Joseph Wolpe the great behavioral scientist, the father of Behavior Therapy, and my mentor at Temple University Medical School, wrote the introduction to How to Fall Out of Love. In it he explained the foundation for behavior therapy.
Our emotional habits resist logical argument or good advice, because something learned emotionally cannot be dealt with purely at an intellectual level.
He wrote: Anxiety is central to unadaptive behavior. Anxiety is learned behavior. Because of certain experiences, an individual forms the habit of reacting automatically with anxiety or fear to certain situations. Sometimes fear is appropriate, because real danger is involved. In cases where no real danger exists, the fear or anxiety is inappropriate (a fear of heights while looking out of a window would be an inappropriate fear). For some people, such anxiety, whether it’s fear of flying, fear of heights, fear of rejection, fear of what others think, fear of taking risks, fear of criticism, fear of intimacy, and a whole range of sexual fears, can become so debilitating that it seriously interferes with daily life.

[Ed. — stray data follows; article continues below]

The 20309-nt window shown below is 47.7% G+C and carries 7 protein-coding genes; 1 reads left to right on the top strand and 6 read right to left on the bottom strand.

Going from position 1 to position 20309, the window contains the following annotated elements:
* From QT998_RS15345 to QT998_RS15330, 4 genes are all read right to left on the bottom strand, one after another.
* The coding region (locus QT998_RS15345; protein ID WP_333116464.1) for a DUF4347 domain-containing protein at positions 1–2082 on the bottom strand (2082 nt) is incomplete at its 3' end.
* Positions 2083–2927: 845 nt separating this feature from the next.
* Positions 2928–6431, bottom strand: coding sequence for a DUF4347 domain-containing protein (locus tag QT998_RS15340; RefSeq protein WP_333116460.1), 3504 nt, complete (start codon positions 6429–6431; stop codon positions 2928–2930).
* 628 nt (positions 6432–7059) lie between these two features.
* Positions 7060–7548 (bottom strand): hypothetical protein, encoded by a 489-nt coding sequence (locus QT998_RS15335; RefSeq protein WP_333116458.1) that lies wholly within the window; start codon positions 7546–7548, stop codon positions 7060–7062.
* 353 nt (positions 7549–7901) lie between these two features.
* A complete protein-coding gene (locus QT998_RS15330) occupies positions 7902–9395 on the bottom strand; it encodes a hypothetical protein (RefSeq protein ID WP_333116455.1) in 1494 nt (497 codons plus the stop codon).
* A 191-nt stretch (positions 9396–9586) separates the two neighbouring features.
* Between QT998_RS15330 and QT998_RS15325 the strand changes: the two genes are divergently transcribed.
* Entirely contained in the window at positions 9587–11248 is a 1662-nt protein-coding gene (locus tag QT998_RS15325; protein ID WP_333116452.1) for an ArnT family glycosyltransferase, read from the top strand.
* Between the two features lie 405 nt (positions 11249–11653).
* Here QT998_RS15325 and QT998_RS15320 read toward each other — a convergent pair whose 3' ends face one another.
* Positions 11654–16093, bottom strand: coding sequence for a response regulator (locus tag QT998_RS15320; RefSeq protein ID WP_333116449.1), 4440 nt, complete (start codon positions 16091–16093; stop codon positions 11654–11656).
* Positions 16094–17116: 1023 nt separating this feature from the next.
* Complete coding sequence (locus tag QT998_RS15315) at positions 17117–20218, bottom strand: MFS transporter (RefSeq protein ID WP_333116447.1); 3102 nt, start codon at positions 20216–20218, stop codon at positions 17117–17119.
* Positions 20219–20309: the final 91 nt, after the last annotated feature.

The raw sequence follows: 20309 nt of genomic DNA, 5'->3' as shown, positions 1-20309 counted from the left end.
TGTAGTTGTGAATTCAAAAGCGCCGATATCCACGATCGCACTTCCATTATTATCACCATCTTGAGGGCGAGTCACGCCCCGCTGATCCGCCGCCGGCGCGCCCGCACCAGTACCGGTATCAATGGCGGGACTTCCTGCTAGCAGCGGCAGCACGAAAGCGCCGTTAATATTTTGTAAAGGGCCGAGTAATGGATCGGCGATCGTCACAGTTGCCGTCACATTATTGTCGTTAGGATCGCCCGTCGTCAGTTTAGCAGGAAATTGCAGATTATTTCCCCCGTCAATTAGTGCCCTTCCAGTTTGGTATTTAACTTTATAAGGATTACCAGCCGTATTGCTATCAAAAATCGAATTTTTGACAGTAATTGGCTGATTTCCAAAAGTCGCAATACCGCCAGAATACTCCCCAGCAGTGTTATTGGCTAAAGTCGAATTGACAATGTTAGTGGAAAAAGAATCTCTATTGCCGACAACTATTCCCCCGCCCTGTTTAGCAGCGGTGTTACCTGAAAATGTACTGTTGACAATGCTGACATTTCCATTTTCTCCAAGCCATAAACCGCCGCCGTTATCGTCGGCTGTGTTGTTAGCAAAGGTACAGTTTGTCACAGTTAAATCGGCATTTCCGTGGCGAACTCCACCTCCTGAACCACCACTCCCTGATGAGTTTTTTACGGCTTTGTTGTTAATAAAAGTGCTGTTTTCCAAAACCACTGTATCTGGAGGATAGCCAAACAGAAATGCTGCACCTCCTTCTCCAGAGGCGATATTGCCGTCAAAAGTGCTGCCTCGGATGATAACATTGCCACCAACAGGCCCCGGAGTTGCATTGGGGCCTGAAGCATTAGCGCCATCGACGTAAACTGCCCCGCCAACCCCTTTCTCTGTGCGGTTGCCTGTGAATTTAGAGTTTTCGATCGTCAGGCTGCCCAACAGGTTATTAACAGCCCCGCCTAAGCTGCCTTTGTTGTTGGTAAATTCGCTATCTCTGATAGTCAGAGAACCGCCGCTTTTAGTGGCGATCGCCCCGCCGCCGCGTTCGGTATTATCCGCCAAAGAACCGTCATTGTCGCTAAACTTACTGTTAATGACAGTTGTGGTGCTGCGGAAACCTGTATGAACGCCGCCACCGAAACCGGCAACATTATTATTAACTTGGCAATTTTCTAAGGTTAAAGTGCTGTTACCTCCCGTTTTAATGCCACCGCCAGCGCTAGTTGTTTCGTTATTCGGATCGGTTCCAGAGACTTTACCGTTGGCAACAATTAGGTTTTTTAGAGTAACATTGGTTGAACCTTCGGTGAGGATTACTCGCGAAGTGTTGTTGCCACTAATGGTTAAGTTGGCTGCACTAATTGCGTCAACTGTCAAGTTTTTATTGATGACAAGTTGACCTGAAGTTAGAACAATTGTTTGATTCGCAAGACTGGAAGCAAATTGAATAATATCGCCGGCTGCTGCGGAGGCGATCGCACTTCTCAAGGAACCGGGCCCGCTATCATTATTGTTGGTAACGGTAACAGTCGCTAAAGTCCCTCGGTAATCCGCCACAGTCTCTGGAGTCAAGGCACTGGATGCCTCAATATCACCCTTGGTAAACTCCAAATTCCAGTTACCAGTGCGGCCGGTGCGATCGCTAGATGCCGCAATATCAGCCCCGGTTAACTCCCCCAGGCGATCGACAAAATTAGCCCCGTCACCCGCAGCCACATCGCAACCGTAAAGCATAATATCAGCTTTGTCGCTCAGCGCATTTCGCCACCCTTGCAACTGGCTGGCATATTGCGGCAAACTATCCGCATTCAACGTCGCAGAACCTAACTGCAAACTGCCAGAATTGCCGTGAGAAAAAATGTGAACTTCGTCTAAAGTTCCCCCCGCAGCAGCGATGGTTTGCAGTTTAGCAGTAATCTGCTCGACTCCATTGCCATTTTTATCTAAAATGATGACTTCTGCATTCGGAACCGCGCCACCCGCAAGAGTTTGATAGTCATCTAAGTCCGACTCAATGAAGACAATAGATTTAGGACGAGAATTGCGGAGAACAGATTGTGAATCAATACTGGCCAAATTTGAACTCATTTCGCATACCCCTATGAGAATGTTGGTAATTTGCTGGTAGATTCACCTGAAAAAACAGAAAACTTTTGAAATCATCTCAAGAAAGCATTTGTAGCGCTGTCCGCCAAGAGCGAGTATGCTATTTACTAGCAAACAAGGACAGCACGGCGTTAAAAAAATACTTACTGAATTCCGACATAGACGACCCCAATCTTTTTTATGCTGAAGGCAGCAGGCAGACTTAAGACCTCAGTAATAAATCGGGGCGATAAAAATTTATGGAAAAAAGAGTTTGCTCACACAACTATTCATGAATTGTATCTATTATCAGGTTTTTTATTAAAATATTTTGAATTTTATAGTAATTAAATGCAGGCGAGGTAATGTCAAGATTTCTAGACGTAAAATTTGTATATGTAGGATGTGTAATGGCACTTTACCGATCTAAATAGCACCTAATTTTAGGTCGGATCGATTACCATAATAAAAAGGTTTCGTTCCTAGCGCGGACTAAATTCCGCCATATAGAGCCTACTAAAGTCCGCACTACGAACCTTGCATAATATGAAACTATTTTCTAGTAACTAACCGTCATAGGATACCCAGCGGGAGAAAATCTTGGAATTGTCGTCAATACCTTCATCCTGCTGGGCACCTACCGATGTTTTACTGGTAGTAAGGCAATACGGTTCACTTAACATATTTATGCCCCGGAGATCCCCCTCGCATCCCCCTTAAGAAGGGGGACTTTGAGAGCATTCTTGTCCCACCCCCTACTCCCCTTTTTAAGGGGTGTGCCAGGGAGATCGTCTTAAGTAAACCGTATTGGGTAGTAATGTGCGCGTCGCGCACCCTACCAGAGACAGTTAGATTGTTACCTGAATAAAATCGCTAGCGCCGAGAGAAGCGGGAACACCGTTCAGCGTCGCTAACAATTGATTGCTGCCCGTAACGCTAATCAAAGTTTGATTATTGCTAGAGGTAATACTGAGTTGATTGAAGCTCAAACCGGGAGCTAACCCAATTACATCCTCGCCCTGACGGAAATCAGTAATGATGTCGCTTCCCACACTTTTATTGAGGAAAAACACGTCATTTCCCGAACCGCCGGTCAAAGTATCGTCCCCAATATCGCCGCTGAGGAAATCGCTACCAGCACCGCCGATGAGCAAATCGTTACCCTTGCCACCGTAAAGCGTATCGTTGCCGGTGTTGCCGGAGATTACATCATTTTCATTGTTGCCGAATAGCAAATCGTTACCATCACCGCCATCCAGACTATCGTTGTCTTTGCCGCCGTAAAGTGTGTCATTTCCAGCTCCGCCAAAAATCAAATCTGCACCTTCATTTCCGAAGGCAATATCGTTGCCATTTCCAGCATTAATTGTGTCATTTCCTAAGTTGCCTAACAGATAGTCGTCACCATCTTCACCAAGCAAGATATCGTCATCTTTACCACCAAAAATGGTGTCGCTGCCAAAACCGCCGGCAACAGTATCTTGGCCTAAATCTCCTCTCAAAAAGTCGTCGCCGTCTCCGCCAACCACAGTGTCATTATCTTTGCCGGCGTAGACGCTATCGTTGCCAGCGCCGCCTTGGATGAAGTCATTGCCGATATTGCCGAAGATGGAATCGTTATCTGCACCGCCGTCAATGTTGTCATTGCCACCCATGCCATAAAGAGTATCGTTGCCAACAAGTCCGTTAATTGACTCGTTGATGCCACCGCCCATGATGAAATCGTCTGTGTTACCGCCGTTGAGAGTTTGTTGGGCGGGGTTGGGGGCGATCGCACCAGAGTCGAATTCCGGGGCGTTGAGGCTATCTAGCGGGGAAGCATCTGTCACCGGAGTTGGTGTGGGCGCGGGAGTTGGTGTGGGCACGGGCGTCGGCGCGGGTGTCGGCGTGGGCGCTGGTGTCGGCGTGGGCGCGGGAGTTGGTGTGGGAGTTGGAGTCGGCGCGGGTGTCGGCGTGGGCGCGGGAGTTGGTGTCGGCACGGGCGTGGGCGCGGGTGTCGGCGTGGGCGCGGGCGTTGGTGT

I was giving a seminar on sexuality at the very posh Carlisle Hotel in New York City years ago. I wanted couples to reconnect, communicate, throw off their old sexual habits and bring romance back into their sex lives. I’d invited BobJudd, a young copywriter from JWT, then the world’s largest advertising agency, because I wanted a professional to write a brochure on my course which was fundamentally about communication. I thought a bright young copywriter would understand and communicate my ideas and I’d been told that Bob was the best.